What is the mu variant?
The mu variant — which is also the B.1.621 variant — was added to the WHO’s list of variants “of interest” at the end of August.
Per CNBC, the variant has some genetic mutations that suggest natural immunity, and the COVID-19 vaccines and antibody treatments may not be strong enough to stop the virus, especially compared to the original strain of the coronavirus.
- “The mu strain needs further study to confirm whether it will prove to be more contagious, more deadly or more resistant to current vaccines and treatments,” according to CNBC.
So far, the mu variant has been found in 39 countries. It only makes up 0.1% of COVID-19 cases in the entire world. However, it has been surging in South America and makes up 39% of cases in Colombia alone, according to Axios.
What does ‘mu’ mean?
- There are 24 letters in the Greek alphabet.
- Nine of them have been designated to COVID-19 variants.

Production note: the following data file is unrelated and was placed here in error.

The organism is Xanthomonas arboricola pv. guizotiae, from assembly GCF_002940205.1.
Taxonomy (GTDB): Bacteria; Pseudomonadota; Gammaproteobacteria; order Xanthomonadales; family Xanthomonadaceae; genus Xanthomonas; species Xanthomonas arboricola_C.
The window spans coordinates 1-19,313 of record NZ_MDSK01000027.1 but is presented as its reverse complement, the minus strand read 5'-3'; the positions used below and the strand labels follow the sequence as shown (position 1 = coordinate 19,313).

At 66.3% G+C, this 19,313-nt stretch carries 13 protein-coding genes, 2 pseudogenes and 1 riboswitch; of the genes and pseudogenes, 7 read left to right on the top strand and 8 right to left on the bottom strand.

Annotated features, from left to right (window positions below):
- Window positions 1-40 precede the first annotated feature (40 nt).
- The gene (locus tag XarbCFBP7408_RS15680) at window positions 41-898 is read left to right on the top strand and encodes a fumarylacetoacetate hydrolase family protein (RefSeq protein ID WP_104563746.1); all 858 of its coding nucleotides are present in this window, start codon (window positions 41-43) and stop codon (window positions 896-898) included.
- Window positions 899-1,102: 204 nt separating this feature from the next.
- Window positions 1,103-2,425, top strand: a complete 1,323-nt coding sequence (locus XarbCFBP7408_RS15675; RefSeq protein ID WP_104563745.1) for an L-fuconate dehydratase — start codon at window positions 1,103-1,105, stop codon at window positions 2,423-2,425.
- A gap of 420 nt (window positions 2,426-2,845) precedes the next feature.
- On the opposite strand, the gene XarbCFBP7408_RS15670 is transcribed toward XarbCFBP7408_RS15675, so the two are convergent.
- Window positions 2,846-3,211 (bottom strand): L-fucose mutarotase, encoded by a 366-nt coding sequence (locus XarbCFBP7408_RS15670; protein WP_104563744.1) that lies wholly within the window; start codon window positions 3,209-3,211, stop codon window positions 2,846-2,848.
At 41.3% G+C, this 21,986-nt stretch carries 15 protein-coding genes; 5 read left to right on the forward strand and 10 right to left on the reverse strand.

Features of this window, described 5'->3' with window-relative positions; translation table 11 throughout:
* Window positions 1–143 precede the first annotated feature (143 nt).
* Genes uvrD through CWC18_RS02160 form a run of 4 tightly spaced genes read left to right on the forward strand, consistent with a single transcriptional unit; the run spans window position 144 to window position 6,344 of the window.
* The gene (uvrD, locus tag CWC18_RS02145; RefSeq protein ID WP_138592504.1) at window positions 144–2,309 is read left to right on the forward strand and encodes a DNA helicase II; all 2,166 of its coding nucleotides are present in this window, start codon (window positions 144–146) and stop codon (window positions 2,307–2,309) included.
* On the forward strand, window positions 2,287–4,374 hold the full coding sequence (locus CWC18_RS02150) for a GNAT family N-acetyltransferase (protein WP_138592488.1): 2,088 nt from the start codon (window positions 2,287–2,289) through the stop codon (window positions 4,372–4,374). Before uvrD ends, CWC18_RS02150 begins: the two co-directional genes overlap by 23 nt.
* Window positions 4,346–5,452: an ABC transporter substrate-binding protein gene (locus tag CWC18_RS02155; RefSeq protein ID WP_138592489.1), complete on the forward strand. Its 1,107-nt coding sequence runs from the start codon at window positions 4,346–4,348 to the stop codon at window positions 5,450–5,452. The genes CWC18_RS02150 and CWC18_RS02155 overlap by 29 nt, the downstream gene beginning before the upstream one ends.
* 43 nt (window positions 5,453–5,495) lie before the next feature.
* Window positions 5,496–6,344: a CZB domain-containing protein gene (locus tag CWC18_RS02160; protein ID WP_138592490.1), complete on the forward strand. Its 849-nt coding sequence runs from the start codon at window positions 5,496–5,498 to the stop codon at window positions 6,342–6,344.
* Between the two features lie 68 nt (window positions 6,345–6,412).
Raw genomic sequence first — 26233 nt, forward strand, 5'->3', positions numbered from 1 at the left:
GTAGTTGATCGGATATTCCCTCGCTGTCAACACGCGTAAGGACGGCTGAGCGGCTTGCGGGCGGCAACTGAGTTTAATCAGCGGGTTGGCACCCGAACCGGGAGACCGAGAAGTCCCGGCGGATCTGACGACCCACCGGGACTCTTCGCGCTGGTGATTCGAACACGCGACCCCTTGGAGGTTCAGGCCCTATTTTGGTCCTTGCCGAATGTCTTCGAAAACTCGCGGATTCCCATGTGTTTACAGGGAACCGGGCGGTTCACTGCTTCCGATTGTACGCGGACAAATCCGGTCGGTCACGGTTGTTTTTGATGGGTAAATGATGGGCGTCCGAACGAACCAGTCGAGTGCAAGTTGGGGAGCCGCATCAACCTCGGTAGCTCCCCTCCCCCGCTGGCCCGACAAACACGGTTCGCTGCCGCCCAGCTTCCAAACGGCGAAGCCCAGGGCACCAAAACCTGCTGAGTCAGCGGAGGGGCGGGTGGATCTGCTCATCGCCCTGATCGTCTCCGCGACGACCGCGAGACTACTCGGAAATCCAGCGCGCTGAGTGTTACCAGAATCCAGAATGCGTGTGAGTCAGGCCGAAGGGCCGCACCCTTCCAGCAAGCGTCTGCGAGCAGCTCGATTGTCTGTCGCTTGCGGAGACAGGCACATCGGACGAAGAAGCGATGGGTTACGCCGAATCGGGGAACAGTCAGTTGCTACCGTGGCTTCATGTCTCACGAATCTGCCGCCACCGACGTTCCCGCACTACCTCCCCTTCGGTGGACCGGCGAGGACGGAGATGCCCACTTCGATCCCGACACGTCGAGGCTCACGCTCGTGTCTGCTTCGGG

- It’s unclear why the WHO has skipped Greek alphabet letters in its designations.
Concerns of COVID-19 variants
- The variant, titled variant C.1.2, is not listed as a variant of interest or concern by the World Health Organization.
However, researchers said the C.1.2 had “mutated substantially” compared to the original version of the coronavirus. The variant had so many mutations that it can likely evade COVID-19 vaccines, too.
- “It is important to highlight this lineage given its concerning constellation of mutations, the researchers said in the study, which came from researchers at South Africa’s National Institute for Communicable Diseases.